July 15th, 2010
08:09 PM ET

The day's most popular stories

The five most popular CNN.com stories during the last 24 hours, according to Newspulse.

BP: No oil flowing into the Gulf: A highly anticipated test designed to measure pressure within BP's ruptured Gulf of Mexico oil well finally began Thursday, and for the first time in nearly three months, oil stopped flowing into the Gulf.

Heavy hips hamper memory, study finds: A woman's body shape may play a role in how good her memory is, according to a new study.

Texas mayor, daughter die in murder-suicide: Police in a Dallas, Texas, suburb indicated Wednesday that the town's mayor likely killed her daughter before turning the weapon on herself.

Family seeks clues on missing loved one: A formerly troubled young woman who had recently begun to turn her life around went missing in New Jersey over the July Fourth weekend, leaving her family desperately searching for clues into her disappearance, her mother said Wednesday.

Rash of drownings as Russians endure heat: More than 1,000 Russians have drowned recently as they attempted to find relief from a stifling heat wave - many of them after drinking alcohol, officials said.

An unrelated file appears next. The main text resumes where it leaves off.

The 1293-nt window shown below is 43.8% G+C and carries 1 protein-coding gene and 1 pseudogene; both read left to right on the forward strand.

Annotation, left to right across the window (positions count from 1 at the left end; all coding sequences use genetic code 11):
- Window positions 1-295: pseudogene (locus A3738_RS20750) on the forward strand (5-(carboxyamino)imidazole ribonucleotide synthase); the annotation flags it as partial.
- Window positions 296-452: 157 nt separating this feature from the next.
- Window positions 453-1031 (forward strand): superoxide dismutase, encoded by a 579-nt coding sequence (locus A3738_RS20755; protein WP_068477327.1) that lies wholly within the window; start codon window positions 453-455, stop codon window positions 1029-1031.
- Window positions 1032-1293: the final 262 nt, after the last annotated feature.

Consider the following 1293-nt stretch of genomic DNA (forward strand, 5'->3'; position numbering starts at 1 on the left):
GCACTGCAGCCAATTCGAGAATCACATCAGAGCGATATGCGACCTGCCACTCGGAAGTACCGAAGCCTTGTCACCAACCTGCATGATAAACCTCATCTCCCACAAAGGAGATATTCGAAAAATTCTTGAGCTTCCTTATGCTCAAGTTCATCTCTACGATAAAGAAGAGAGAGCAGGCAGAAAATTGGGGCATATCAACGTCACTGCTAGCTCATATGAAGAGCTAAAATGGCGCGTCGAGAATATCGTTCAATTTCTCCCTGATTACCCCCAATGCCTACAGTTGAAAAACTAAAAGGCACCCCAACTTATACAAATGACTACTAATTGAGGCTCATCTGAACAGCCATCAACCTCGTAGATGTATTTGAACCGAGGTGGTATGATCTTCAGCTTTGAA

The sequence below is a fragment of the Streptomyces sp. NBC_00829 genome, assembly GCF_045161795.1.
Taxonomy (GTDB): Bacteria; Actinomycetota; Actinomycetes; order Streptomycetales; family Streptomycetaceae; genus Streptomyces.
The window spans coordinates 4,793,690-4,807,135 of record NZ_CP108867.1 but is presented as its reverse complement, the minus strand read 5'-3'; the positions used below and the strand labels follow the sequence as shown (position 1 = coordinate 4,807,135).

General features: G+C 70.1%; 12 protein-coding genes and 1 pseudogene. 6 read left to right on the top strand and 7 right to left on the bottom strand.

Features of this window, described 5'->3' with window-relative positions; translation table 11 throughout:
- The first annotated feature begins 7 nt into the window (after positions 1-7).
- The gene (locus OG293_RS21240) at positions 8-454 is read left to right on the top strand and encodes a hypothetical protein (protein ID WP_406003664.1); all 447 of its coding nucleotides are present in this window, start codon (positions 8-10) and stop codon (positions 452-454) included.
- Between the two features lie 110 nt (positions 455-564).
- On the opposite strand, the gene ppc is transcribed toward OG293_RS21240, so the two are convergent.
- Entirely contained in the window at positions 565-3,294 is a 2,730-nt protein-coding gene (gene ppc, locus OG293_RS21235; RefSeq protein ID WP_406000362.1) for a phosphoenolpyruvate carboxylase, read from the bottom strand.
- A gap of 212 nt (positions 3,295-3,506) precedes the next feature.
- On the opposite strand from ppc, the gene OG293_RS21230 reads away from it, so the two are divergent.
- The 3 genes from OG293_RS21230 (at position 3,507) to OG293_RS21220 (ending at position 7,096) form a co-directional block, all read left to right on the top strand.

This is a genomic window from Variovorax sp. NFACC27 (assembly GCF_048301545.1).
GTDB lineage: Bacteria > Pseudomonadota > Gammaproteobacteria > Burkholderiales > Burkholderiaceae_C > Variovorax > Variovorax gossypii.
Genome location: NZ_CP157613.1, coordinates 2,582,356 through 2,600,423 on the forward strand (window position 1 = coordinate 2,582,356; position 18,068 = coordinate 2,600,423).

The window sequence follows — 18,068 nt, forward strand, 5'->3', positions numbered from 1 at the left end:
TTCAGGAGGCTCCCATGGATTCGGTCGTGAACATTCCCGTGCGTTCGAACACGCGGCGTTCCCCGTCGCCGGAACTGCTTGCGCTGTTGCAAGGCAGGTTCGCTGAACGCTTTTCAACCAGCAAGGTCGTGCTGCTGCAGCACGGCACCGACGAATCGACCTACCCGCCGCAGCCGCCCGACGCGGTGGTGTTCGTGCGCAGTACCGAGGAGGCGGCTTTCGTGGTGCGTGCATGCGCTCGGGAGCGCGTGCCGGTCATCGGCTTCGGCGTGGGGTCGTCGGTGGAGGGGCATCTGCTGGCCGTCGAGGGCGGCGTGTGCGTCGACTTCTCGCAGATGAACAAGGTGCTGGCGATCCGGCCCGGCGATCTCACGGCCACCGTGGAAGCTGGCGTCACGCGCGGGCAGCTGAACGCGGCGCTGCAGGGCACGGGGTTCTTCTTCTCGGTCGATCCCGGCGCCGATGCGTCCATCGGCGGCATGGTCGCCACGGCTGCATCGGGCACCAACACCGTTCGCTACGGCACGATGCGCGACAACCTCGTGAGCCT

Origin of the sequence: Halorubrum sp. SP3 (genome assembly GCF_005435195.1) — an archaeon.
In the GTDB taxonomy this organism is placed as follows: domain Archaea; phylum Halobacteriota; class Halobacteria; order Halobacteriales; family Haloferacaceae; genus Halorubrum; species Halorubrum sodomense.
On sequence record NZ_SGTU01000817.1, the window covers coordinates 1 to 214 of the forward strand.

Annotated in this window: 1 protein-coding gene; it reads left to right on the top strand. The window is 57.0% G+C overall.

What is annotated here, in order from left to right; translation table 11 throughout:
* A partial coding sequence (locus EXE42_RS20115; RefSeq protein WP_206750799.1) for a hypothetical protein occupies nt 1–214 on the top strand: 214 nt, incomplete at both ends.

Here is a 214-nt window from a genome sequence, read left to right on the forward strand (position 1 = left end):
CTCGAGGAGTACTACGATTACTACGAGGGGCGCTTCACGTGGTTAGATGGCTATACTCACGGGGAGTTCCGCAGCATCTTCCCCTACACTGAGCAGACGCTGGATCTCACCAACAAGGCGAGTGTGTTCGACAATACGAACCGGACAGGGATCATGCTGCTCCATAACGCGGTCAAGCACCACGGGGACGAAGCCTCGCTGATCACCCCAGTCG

Filed under: Most Popular
soundoff (4 Responses)
  1. BreakingNewsBlog.us

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    the BP test has clearly shown, that, the BOP and everything under the BOP, have had NO oil leaking (since, both, was made, by design, to resist to very high oil pressures) while the wellhead top has been completely closed by the new containment cap (whose MAIN PURPOSE isn't to close the wellhead, but, later, to collect and pump up the oil and SELL it...) and, that, was PERFECTLY KNOW by BP also BEFORE this test
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    THAT is what I've ALWAYS SAID in last TWO MONTHS in my article about the oil spill:
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    http://www.ghostnasa.com/posts2/070oilspillsolution.html
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    so, WHY hasn't BP used a modified version of its giant Genesis GXP 2500 idraulic shears (or the containment cap used now) to do the SAME THING but TWO MONTHS AGO and BEFORE the terrific disaster in the Gulf ?????????????????
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    could FBI and the Press INVESTIGATE on that, instead of CLOSE their eyes ????????????
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    July 15, 2010 at 8:16 pm | Report abuse |
  2. ttaj

    [youtube=https://www.youtube.com/watch?v=d91ymPgzzOA&w=640&h=360]

    July 15, 2010 at 8:51 pm | Report abuse |
  3. Smith in Oregon

    It is entirely a dis-service to the CNN viewers to continue allowing Big Oil connected guests spew a grossly inaccurate number of temporary out of work employee's directly and indirectly as a result of President Obama's temporary moratorium on deep Ocean drilling within America's offshore territory.

    There are 33 deep Ocean well leases. Not all of them have been drilled. You are talking about far less than 1,000 people. CNN has repeatedly allowed guests with a entirely Republican big oil slant to state 33,000 employees would be out of work, that is totally wrong and total fantasy.